Monday, December 18, 2023

"Sceptical chiefly of conventional scepticism"

John Buchan on Arthur Balfour (1848-1930), "the greatest public figure of that time":
His character will be a puzzle to future historians, and it sometimes puzzled even his friends, since it united so many assumed contradictories. For example, he combined a real earnestness and a thorough-going scepticism. We find it in his philosophy. He approaches the world of simple faiths with reverence, and will never heedlessly disturb them, since he not only sees their practical value but shares in their spiritual appeal. He is sceptical chiefly of conventional scepticism. He has none of the poetry and the sudden high visions of the great system-makers; he is never exalté, his metaphors are never grandiose, he builds no cloud cities. But he does provide a rational basis for belief, and, speculatively, he clears the air and defines the problems which he leaves for later and more fortunate philosophers to solve. ....

He had none of the Victorian belief in progress. He saw no golden age in the future, and he doubted the existence of any in the past. Hope and dream, he seemed to say, but if you are wise do not look for too much; this world is a bridge to pass over, not to build upon. But at the same time he revered the fortitude of human nature, the courage with which men stumbled up the steep ascent of life. It was the business of a leader, he thought, not so much to put quality into his following as to elicit it, since the quality was already there. ....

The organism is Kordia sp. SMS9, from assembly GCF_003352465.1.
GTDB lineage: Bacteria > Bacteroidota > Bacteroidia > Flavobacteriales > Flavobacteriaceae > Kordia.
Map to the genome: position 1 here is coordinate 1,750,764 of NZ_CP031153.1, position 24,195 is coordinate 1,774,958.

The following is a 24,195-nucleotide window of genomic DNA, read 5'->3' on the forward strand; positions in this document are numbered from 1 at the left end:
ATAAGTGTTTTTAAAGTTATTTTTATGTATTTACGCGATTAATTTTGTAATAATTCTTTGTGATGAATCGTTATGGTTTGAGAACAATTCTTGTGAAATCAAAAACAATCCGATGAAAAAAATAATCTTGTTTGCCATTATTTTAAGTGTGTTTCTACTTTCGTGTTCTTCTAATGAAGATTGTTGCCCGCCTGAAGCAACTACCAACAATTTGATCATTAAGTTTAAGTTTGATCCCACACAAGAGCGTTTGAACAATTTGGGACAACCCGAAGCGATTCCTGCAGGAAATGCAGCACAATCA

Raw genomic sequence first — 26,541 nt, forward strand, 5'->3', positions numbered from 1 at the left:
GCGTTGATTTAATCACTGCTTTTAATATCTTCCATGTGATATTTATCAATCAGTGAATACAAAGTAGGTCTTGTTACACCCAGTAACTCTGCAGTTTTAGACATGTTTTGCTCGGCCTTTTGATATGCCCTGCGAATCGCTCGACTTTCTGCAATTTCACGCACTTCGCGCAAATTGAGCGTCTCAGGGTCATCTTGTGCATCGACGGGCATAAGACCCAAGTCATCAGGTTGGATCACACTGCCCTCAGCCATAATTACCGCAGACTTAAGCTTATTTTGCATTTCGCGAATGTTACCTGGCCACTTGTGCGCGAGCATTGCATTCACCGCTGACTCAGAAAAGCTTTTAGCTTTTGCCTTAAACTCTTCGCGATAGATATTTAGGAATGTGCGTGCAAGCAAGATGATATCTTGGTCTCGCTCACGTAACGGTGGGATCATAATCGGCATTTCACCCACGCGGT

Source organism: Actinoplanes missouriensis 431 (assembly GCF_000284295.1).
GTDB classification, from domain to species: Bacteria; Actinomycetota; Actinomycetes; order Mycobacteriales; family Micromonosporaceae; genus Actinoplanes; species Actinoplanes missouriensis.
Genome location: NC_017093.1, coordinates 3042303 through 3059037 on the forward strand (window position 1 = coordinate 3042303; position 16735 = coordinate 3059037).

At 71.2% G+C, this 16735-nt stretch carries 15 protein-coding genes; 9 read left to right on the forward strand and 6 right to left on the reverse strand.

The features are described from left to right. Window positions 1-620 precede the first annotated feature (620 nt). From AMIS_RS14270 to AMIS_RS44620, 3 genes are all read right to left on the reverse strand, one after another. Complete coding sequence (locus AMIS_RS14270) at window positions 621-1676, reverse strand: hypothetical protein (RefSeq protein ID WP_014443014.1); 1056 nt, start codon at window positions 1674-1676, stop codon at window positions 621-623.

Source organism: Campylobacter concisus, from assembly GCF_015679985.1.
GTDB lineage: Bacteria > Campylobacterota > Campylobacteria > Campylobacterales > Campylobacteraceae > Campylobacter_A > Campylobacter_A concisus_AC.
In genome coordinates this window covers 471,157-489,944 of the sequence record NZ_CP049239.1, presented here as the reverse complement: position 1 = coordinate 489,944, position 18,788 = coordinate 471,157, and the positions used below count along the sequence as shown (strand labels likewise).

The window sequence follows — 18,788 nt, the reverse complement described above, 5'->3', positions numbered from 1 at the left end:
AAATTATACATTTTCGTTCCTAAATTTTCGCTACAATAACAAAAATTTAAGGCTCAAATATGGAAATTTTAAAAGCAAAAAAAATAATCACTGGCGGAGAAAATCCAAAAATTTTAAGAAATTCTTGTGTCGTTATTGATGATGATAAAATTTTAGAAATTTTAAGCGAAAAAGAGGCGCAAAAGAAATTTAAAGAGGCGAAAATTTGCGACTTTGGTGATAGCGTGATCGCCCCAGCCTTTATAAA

But the most remarkable union of opposites was his devotion to what was old and his aliveness to what was new. He had the eighteenth-century sense of living in a world which was not made yesterday and emphatically would not be remade tomorrow, and he saw the long descent of the most novel problems. Like Burke, he would not destroy what many generations had built merely because some of the plasterwork was shaky. At the same time he was wholly in tune with his age and aware of every nuance of the modern world. He would never admit that there was any merit in a thing merely because it was new, but he gave it a judicial examination. ....

So unique a combination of qualities rarely combined made him a major force in public life, whether in or out of office. As I have said, he had none of the gifts which attract an easy popularity. He had his shortcomings too. Sometimes he used his powers on behalf of an obscurantism which was not his true creed. But he was a very great servant of the State and a great human being. To many there was something chilly in his aloofness from the passions of the market-place, something not quite human. Could he suffer and rejoice like an ordinary creature? Assuredly he could. I have seen him in old age show the light-heartedness of a boy, and he could mourn long and deeply, though silently, for the loss of friends. As the phrase goes, he "maximised" life, getting and giving of the best, and on his death-bed he looked forward to the end calmly and hopefully as the gateway to an ampler world.

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